The visual change was the most striking. "Within a week our town was completely changed: dirty all-around, no one caring to keep it clean, heaps of refuse thrown away by the Army disintegrating in the streets. Sidewalks, trees, lawns all destroyed by trucks and tractors." (HI, PGC, Wlodzimierz Wolynski; 39; see also Doc. no. 77) There had been no war in the area, but the brief military operations caused relatively little disruption to life and property. The new look was more a result of the occupation of the war itself, and promptly passed, as if by contagion, from things to people. The population suddenly became acutely aware that external appearance was indicative of social origin. Dressing in certain ways or carrying certain objects increased the probability of being stopped in the street by militiamen and invited snide comments from supporters of the new order, as well as curiosity from Soviet soldiers. It took only a few days for the population in the streets to change its look and undergo a rapid process of upward, external proletarianization. Soon everyone looked more or less like a worker going to or from work. No one wore extravagant colors or fancy clothes; ties rapidly disappeared from men's wardrobes; and scarves replaced hats on women's heads. People instinctively started to care less about external appearance. They went out, indistinguishable in the large crowd of similar men and women, unkempt, hurried, and colorless. On this subdued proletarianized backdrop, a new reality was systematically imposed. Very symbols of Polish state of cultural tradition were slowly eliminated -- memorial plaques, monuments, Polish Eagles. "Lwow jest juz bez lwow" (Lwow is now with lions) wrote a high school friend to Danuta Polniaszek; the occupiers had removed the stone lions in front of the town hall. Street signs were rapidly changed, the Polish names in Latin characters replaced by Ukrainian inscriptions in Cyrillic. Towns and villages were decorated with portraits of Soviet leaders, which appeared everywhere in all sizes, the biggest ones perhaps 6 x 8 m, on office buildings occupied by the new administration. Banners with inscriptions in posters were hung in public places, some ridiculing the former Polish government, some showing despicable silhouettes of Polish officers or, for contrast, advertising the beauty and happiness of the lives of Soviet citizens... On Hetman's Embankments in Lwow enormous red billboards with excerpts from the Soviet constitution written in gold were erected... Red stars popped up here and there, replacing old crosses, Eagles, and sometimes, the traditional rooster shaped windvanes. The physiognomies of Soviet leaders invaded the interiors of buildings as well; in view of the familiar faces of Polish politicians, holy pictures, or small wooden crosses, the appeared on the walls of restaurants, offices, and classrooms...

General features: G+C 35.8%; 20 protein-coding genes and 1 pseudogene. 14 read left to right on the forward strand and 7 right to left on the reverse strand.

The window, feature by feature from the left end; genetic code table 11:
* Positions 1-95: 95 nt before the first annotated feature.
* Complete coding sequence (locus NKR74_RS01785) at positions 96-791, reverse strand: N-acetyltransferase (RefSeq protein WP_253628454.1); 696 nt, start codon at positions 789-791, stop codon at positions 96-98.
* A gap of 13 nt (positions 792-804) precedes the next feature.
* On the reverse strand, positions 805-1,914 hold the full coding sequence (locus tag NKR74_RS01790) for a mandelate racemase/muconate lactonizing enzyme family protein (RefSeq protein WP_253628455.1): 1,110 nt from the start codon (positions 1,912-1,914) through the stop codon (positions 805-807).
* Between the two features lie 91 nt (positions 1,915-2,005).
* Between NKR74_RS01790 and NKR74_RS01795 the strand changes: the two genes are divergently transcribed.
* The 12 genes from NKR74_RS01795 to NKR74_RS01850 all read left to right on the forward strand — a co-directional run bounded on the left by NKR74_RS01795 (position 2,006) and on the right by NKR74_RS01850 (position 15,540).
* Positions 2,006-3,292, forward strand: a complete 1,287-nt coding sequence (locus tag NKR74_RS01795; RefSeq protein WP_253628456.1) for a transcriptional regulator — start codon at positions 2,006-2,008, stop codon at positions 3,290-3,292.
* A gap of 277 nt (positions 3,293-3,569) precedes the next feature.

People in the streets changed not only their appearance, but also their behavior. For one thing, the pace of street life changed. Rather than strolling leisurely or aimlessly, people pretended to walk quickly toward a specific destination. They avoided meeting each other in the street and engaging in conversation. "On October 21, I was walking down Zyblikiewicz Street with Mrs. Wanda S. we were talking about some family matters. Suddenly two men separated us brutally and proceeded to question us about the subject of our conversation. Since our answers were identical, we were released. But I know of people who were arrested in this matter." ...It was safest to walk alone, briskly.

There was also less courtesy, chivalry, and politeness in crowded tramways or public places, and women received less of the recognition and respect traditionally granted them. This was partly due to the overcrowding and shortages and fatigue and irritation typical of situations of prolonged stress. But to a large extent it was another consequence of the law of mimicry, for the occupiers were, most conspicuously, lacking in social graces: "Their conduct was one of the main reasons why we looked upon them as if they were of a different mentality, as if they belonged to a different spiritual formation." To understand the experience of the Bolshevik occupation, one would have to know "how they moved, how they walked, how they sat, how they waved their hands."